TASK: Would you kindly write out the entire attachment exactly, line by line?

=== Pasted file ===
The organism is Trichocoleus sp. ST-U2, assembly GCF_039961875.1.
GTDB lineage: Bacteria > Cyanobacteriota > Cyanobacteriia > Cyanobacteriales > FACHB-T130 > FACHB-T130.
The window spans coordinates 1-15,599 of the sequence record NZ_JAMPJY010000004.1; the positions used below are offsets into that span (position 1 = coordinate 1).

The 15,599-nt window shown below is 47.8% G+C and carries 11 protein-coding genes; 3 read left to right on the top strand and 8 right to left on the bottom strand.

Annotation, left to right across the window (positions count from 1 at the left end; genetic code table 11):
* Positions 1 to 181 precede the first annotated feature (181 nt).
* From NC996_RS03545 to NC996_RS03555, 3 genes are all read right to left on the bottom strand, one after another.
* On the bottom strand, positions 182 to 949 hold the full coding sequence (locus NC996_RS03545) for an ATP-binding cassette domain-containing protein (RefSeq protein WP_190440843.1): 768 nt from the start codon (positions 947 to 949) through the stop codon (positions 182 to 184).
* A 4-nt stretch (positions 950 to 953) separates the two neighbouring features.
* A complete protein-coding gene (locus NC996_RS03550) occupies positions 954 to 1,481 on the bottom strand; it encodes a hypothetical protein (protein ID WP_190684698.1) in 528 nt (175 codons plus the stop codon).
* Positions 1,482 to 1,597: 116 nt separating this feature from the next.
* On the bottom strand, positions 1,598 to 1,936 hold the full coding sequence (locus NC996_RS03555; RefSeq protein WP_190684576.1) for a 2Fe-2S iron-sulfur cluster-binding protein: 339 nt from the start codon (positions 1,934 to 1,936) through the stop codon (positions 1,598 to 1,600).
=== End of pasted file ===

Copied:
The organism is Trichocoleus sp. ST-U2, assembly GCF_039961875.1.
GTDB lineage: Bacteria > Cyanobacteriota > Cyanobacteriia > Cyanobacteriales > FACHB-T130 > FACHB-T130.
The window spans coordinates 1-15,599 of the sequence record NZ_JAMPJY010000004.1; the positions used below are offsets into that span (position 1 = coordinate 1).

The 15,599-nt window shown below is 47.8% G+C and carries 11 protein-coding genes; 3 read left to right on the top strand and 8 right to left on the bottom strand.

Annotation, left to right across the window (positions count from 1 at the left end; genetic code table 11):
* Positions 1 to 181 precede the first annotated feature (181 nt).
* From NC996_RS03545 to NC996_RS03555, 3 genes are all read right to left on the bottom strand, one after another.
* On the bottom strand, positions 182 to 949 hold the full coding sequence (locus NC996_RS03545) for an ATP-binding cassette domain-containing protein (RefSeq protein WP_190440843.1): 768 nt from the start codon (positions 947 to 949) through the stop codon (positions 182 to 184).
* A 4-nt stretch (positions 950 to 953) separates the two neighbouring features.
* A complete protein-coding gene (locus NC996_RS03550) occupies positions 954 to 1,481 on the bottom strand; it encodes a hypothetical protein (protein ID WP_190684698.1) in 528 nt (175 codons plus the stop codon).
* Positions 1,482 to 1,597: 116 nt separating this feature from the next.
* On the bottom strand, positions 1,598 to 1,936 hold the full coding sequence (locus NC996_RS03555; RefSeq protein WP_190684576.1) for a 2Fe-2S iron-sulfur cluster-binding protein: 339 nt from the start codon (positions 1,934 to 1,936) through the stop codon (positions 1,598 to 1,600).